Marine Biology

, Volume 157, Issue 7, pp 1591–1604 | Cite as

Photographic mark-recapture analysis of clustered mammal-eating killer whales around the Aleutian Islands and Gulf of Alaska

  • J. Durban
  • D. Ellifrit
  • M. Dahlheim
  • J. Waite
  • C. Matkin
  • L. Barrett-Lennard
  • G. Ellis
  • R. Pitman
  • R. LeDuc
  • P. Wade
Original Paper


We used photographic mark-recapture methods to estimate the number of mammal-eating “transient” killer whales using the coastal waters from the central Gulf of Alaska to the central Aleutian Islands, around breeding rookeries of endangered Steller sea lions. We identified 154 individual killer whales from 6,489 photographs collected between July 2001 and August 2003. A Bayesian mixture model estimated seven distinct clusters (95% probability interval = 7–10) of individuals that were differentially covered by 14 boat-based surveys exhibiting varying degrees of association in space and time. Markov Chain Monte Carlo methods were used to sample identification probabilities across the distribution of clusters to estimate a total of 345 identified and undetected whales (95% probability interval = 255–487). Estimates of covariance between surveys, in terms of their coverage of these clusters, indicated spatial population structure and seasonal movements from these near-shore waters, suggesting spatial and temporal variation in the predation pressure on coastal marine mammals.


Markov Chain Monte Carlo Killer Whale Probability Interval Aleutian Island Gray Whale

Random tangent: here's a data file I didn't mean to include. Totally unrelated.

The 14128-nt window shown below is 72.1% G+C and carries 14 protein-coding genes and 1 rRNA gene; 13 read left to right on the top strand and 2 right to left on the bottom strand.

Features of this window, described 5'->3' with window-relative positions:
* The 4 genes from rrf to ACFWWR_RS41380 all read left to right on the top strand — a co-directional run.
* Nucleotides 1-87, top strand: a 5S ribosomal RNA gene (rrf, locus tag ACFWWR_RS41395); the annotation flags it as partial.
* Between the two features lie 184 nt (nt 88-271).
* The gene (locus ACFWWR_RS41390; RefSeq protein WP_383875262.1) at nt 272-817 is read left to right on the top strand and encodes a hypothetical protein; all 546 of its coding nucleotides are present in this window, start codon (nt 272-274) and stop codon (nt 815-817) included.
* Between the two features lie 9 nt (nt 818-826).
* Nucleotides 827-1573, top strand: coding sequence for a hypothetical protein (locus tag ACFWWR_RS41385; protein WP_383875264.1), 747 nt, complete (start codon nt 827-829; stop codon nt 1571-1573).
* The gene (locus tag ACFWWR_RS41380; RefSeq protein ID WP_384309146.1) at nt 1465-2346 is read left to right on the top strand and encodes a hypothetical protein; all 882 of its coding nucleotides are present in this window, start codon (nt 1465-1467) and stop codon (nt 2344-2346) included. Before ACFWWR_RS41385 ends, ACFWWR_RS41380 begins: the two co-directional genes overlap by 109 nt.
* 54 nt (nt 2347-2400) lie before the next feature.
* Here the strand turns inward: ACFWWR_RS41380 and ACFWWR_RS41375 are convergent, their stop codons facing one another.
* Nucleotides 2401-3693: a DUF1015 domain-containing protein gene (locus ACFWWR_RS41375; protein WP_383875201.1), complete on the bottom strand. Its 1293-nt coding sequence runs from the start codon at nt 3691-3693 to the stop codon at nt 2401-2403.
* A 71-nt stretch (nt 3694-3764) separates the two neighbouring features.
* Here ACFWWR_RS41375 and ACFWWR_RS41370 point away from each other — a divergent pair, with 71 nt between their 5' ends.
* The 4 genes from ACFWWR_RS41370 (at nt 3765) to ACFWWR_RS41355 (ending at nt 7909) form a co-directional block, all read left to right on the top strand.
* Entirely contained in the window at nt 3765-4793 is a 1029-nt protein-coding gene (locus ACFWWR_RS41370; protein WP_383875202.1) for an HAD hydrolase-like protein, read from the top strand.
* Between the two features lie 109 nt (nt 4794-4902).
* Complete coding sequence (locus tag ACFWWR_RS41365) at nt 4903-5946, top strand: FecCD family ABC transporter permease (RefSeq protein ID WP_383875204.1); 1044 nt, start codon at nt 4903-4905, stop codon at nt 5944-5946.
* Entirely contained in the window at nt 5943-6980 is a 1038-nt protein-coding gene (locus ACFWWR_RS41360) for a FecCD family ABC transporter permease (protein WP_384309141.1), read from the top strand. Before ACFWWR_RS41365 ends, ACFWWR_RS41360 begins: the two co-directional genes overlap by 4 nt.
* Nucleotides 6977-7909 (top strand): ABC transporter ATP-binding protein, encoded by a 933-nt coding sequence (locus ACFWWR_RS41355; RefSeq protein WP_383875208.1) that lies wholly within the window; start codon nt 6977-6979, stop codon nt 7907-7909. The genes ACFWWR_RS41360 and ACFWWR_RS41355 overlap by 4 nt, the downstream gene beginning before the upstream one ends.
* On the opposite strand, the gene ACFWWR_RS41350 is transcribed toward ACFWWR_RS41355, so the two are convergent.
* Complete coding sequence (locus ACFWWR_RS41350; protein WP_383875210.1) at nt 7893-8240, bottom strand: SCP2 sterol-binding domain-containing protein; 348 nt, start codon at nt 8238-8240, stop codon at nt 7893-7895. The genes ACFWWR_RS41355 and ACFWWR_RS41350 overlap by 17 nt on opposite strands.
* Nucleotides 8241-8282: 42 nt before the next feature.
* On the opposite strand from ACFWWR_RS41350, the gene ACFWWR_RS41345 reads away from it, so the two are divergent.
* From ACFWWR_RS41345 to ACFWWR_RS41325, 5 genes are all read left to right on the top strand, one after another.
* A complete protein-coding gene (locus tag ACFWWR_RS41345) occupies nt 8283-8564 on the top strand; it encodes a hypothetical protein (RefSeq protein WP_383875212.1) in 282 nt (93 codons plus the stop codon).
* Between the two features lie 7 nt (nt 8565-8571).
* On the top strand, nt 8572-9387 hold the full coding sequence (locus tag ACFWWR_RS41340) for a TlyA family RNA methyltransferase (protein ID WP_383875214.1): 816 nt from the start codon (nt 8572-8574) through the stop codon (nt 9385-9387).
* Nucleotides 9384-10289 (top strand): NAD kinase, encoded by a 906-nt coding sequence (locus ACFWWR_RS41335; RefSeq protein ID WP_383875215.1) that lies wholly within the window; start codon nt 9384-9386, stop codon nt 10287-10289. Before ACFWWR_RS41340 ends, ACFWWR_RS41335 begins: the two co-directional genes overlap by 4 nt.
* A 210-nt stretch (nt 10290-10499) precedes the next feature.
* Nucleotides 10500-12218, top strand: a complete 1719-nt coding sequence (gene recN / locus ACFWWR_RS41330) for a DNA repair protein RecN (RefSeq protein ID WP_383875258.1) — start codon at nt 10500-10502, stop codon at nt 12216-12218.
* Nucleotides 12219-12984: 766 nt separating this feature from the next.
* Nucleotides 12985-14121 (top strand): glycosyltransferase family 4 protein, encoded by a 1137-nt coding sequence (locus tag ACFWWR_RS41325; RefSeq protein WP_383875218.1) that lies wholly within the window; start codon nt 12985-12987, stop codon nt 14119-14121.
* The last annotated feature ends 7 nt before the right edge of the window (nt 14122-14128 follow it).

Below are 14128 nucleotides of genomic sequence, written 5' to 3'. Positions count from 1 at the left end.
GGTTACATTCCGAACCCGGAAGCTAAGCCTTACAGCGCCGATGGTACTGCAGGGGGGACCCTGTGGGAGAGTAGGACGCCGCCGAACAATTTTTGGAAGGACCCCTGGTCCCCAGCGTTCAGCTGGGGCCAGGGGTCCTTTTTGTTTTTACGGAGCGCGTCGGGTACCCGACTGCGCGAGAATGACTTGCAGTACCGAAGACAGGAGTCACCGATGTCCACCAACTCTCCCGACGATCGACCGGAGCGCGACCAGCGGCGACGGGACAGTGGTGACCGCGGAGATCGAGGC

These keywords were added by machine and not by the authors. This process is experimental and the keywords may be updated as the learning algorithm improves.



We are grateful to many scientists and crew who participated in the survey efforts. Sue Moore and Caroline Gudmundson contributed killer whale photographs, and Alex Zerbini helped with the design of the line-transect surveys. Brian Fadely, Devin Johnson and Nancy Friday provided comments on earlier drafts, and editorial suggestions were made by Gary Duker and James Lee. JWD was supported by a postdoctoral research associateship from the National Research Council and field efforts were supported by NOAA’s Steller Sea Lion Research Initiative, with specific funding from the National Marine Mammal Laboratory, the North Pacific Universities Marine Mammal Research Consortium and the Alaska SeaLife Center. Research was conducted under permits 545-1488-03, 782-1510 or 932-1489-05 issued by the National Marine Fisheries Service.


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Copyright information

© US Government 2010

Authors and Affiliations

  • J. Durban
    • 1
  • D. Ellifrit
    • 3
  • M. Dahlheim
    • 1
  • J. Waite
    • 1
  • C. Matkin
    • 2
  • L. Barrett-Lennard
    • 4
  • G. Ellis
    • 5
  • R. Pitman
    • 6
  • R. LeDuc
    • 6
  • P. Wade
    • 1
  1. 1.National Marine Mammal Laboratory, Alaska Fisheries Science CenterNational Marine Fisheries ServiceSeattleUSA
  2. 2.North Gulf Oceanic SocietyHomerUSA
  3. 3.Center for Whale ResearchFriday HarborUSA
  4. 4.Vancouver Aquarium Marine Science CenterVancouverCanada
  5. 5.Pacific Biological StationFisheries and Oceans CanadaNanaimoCanada
  6. 6.Southwest Fisheries Science Center, National Marine Fisheries Service, NOAALa JollaUSA

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